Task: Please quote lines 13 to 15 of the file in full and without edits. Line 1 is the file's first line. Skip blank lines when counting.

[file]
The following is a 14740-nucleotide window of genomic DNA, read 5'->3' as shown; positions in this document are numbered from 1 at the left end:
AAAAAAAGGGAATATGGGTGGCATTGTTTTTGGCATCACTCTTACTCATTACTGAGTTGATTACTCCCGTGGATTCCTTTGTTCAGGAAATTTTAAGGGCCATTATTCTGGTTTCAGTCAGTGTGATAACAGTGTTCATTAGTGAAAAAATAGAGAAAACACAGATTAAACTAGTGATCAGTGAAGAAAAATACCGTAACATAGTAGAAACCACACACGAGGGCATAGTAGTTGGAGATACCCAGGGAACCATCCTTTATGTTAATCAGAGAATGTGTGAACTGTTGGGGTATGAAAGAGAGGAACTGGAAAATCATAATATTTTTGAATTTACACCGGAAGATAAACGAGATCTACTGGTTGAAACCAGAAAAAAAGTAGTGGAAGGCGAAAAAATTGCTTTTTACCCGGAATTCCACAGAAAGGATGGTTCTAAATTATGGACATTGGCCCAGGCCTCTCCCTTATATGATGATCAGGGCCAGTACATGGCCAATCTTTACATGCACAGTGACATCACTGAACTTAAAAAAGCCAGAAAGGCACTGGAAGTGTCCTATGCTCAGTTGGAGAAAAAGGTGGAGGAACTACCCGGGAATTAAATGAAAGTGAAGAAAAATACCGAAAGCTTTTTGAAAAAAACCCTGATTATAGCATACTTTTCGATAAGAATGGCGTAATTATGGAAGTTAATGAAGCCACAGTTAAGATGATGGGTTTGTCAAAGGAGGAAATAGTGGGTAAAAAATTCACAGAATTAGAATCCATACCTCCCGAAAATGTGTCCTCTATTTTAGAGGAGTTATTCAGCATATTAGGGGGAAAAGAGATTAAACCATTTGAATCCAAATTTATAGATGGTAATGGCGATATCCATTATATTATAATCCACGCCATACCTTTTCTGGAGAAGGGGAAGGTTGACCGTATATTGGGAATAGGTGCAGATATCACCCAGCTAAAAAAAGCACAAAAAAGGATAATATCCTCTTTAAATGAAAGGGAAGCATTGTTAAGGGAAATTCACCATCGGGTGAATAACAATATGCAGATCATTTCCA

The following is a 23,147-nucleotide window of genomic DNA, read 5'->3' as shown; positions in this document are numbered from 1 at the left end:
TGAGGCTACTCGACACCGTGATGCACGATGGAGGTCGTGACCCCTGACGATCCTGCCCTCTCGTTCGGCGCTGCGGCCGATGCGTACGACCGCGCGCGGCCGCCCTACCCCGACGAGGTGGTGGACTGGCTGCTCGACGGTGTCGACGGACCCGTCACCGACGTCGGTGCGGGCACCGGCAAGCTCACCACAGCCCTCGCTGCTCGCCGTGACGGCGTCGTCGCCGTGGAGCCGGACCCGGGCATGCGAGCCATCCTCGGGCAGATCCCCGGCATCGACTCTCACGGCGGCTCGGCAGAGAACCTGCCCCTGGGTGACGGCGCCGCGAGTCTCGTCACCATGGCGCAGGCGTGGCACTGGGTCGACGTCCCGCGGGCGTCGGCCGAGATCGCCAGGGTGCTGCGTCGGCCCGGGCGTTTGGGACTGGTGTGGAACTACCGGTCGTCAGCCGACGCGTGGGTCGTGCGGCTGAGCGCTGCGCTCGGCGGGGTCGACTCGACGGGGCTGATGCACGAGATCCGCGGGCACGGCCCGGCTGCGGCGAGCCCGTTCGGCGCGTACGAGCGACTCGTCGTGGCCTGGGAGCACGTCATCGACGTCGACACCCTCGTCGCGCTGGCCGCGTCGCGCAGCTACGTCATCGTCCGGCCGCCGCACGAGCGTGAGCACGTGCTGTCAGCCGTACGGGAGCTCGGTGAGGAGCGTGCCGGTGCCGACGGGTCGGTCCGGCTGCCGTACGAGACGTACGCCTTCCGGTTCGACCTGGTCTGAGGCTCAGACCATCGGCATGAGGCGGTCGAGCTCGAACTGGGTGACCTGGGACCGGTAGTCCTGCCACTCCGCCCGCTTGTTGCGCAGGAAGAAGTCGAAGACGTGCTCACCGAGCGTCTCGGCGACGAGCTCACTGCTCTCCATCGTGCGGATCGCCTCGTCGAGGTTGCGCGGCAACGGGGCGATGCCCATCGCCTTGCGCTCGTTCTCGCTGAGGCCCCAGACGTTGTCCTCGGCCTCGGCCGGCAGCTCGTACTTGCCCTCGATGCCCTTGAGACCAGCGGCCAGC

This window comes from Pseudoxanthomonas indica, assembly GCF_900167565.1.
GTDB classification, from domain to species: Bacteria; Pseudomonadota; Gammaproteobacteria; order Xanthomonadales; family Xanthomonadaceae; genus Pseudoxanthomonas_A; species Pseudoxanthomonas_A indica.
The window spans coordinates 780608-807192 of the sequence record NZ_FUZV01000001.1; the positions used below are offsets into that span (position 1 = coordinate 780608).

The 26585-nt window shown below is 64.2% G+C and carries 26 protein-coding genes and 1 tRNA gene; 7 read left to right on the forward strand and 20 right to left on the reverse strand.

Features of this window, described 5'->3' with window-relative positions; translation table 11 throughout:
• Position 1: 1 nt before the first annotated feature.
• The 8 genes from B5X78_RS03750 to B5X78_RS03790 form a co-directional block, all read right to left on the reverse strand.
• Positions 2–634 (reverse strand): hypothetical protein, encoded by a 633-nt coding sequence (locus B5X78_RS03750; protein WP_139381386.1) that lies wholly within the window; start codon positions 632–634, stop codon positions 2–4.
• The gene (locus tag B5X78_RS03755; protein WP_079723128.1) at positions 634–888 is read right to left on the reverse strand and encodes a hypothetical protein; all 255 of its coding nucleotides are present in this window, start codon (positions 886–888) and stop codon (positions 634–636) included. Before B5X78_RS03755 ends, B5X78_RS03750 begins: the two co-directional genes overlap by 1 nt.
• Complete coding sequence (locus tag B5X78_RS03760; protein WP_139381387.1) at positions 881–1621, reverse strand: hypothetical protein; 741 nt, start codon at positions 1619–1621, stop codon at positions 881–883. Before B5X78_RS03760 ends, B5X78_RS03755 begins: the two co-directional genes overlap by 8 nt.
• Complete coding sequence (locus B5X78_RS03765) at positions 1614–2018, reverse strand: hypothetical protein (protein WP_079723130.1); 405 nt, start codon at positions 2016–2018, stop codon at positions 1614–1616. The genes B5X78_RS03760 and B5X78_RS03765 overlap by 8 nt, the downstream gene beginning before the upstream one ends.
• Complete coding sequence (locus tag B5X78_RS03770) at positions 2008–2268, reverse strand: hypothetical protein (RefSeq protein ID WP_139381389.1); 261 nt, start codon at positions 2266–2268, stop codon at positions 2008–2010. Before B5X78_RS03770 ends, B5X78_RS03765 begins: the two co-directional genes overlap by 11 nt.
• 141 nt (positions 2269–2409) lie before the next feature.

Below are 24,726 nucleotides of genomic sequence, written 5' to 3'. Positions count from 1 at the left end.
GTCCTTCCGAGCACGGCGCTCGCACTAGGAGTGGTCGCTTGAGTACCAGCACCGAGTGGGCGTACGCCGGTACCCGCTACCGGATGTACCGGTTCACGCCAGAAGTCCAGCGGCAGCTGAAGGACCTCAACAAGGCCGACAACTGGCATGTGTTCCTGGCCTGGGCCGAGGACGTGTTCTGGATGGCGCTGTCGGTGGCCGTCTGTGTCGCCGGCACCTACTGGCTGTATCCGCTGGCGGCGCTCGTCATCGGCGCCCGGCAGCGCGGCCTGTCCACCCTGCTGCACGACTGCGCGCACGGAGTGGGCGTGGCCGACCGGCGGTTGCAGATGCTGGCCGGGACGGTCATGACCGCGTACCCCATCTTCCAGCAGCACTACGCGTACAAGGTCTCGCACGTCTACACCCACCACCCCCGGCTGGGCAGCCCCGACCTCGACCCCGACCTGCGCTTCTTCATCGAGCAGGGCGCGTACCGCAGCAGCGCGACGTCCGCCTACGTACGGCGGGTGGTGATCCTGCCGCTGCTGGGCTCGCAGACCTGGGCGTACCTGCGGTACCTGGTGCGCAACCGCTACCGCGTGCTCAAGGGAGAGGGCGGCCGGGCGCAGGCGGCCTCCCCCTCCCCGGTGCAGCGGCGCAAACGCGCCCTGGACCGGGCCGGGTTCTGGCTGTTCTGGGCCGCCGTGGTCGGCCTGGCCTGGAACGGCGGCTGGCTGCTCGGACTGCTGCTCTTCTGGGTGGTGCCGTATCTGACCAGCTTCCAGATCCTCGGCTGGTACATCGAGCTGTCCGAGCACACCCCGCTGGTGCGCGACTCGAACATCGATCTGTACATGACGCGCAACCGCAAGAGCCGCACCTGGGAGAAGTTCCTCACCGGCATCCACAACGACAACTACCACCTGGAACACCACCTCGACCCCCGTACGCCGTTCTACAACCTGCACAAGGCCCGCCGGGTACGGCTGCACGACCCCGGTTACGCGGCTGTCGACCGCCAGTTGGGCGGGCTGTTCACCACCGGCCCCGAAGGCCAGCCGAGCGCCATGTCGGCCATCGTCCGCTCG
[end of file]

• The gene (locus tag B5X78_RS03755; protein WP_079723128.1) at positions 634–888 is read right to left on the reverse strand and encodes a hypothetical protein; all 255 of its coding nucleotides are present in this window, start codon (positions 886–888) and stop codon (positions 634–636) included. Before B5X78_RS03755 ends, B5X78_RS03750 begins: the two co-directional genes overlap by 1 nt.
• Complete coding sequence (locus tag B5X78_RS03760; protein WP_139381387.1) at positions 881–1621, reverse strand: hypothetical protein; 741 nt, start codon at positions 1619–1621, stop codon at positions 881–883. Before B5X78_RS03760 ends, B5X78_RS03755 begins: the two co-directional genes overlap by 8 nt.
• Complete coding sequence (locus B5X78_RS03765) at positions 1614–2018, reverse strand: hypothetical protein (protein WP_079723130.1); 405 nt, start codon at positions 2016–2018, stop codon at positions 1614–1616. The genes B5X78_RS03760 and B5X78_RS03765 overlap by 8 nt, the downstream gene beginning before the upstream one ends.